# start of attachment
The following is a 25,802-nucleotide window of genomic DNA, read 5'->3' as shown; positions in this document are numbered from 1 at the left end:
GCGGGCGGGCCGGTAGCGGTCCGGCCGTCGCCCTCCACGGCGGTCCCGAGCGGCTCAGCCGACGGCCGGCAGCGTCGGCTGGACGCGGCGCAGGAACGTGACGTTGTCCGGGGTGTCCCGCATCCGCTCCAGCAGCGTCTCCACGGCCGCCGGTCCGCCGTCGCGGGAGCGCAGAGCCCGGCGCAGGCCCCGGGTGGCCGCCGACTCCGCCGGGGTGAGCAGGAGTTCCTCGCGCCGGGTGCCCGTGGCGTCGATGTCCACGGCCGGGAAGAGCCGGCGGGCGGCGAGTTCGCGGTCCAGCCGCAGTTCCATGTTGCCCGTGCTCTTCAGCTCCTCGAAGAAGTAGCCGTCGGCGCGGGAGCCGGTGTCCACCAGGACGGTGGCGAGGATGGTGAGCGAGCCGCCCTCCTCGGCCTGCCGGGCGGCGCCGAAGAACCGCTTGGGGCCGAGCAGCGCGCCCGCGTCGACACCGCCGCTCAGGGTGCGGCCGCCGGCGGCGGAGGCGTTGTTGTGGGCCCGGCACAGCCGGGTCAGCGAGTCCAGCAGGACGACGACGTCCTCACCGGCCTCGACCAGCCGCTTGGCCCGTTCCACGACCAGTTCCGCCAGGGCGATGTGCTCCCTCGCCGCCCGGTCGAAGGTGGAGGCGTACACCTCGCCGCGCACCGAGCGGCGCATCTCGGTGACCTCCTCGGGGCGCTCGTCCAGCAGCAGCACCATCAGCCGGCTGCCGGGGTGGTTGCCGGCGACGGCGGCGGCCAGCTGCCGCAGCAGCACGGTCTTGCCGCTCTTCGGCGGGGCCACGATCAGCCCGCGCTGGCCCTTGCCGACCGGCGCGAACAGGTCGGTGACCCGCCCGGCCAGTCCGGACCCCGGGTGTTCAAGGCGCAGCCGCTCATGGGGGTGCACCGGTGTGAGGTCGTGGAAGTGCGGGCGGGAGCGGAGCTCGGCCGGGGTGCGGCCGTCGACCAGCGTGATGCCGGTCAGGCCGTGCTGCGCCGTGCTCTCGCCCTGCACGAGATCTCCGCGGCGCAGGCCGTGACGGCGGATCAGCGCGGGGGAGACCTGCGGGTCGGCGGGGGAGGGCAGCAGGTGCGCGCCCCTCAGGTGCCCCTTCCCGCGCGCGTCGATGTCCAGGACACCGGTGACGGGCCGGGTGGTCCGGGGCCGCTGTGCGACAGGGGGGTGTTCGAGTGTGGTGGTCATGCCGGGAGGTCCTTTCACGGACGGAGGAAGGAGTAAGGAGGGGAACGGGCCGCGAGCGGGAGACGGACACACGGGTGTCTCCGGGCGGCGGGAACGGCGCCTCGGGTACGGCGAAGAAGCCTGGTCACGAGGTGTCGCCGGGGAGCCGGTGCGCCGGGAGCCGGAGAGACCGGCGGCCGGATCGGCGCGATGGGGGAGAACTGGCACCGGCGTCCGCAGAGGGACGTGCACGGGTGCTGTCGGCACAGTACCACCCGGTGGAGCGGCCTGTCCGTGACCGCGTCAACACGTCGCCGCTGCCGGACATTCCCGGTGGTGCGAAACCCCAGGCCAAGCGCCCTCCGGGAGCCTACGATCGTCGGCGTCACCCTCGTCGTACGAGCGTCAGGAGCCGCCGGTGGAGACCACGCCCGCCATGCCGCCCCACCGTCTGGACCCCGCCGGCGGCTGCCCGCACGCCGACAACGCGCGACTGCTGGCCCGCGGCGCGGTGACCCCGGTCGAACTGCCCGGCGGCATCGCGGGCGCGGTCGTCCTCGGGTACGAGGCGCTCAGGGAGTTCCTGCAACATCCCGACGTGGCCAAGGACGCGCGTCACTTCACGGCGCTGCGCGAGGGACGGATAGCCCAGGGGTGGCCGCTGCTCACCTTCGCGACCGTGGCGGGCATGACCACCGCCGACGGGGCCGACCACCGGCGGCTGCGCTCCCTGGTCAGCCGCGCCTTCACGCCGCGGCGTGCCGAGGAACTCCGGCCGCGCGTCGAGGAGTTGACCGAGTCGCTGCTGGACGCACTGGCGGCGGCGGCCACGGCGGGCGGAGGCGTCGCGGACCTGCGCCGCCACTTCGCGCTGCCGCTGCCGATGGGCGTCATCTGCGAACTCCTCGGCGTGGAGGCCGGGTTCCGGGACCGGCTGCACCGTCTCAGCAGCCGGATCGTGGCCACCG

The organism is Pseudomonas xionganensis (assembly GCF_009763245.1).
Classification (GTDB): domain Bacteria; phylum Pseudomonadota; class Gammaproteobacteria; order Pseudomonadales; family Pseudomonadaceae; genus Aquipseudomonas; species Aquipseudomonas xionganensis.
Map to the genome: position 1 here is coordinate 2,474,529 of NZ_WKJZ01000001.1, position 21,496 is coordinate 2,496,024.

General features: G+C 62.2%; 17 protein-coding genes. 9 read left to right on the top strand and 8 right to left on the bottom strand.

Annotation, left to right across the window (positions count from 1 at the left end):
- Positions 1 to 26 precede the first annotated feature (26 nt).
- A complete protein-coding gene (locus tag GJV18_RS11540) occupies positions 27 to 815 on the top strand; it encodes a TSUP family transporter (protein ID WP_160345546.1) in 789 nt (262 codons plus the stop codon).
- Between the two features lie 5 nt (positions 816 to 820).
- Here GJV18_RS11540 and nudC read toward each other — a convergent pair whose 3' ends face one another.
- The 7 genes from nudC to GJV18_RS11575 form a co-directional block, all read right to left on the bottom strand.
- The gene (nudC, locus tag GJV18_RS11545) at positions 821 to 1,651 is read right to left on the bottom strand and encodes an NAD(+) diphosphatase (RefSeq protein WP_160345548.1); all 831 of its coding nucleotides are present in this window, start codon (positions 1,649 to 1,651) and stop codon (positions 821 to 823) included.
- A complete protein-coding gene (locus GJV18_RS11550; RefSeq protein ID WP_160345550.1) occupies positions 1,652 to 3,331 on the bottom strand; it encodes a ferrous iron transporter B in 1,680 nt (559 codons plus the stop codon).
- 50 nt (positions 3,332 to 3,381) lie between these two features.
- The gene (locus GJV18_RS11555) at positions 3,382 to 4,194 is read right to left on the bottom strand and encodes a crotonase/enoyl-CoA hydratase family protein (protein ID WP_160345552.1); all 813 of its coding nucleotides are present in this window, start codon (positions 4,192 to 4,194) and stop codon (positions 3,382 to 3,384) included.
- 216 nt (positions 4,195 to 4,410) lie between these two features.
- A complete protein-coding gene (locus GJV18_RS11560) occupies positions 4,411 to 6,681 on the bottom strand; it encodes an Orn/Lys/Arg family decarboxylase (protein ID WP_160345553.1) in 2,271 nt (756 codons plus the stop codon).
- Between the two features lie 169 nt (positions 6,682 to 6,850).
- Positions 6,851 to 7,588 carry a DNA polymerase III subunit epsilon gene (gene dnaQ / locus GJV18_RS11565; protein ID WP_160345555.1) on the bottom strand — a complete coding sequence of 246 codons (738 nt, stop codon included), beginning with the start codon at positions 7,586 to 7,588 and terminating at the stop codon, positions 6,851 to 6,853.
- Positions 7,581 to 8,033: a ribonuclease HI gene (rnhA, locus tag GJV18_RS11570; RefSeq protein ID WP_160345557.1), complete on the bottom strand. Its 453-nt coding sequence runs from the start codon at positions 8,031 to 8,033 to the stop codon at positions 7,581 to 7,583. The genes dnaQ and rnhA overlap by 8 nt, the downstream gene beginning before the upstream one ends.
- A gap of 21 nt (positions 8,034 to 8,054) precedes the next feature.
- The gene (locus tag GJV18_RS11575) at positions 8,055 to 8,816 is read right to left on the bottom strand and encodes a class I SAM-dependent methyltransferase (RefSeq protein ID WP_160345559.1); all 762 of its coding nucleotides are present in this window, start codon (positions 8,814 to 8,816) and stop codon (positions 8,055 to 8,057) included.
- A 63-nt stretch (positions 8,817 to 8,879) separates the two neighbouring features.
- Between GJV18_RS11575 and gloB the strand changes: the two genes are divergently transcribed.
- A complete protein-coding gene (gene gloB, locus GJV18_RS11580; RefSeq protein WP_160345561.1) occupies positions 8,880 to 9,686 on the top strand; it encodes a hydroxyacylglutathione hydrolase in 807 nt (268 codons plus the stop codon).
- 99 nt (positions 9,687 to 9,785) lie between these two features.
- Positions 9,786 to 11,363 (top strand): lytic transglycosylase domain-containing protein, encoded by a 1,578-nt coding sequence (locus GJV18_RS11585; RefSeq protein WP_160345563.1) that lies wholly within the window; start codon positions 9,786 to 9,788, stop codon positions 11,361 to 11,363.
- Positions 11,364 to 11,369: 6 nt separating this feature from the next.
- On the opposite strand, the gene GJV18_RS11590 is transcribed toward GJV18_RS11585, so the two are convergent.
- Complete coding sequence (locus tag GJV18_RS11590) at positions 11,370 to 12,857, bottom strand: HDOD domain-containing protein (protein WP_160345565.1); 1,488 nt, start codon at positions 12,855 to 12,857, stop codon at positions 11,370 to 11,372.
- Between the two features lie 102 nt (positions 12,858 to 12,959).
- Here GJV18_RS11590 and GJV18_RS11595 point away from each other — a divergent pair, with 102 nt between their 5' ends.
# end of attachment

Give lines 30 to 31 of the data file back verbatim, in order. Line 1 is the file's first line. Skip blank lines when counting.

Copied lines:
- On the opposite strand, the gene GJV18_RS11590 is transcribed toward GJV18_RS11585, so the two are convergent.
- Complete coding sequence (locus tag GJV18_RS11590) at positions 11,370 to 12,857, bottom strand: HDOD domain-containing protein (protein WP_160345565.1); 1,488 nt, start codon at positions 12,855 to 12,857, stop codon at positions 11,370 to 11,372.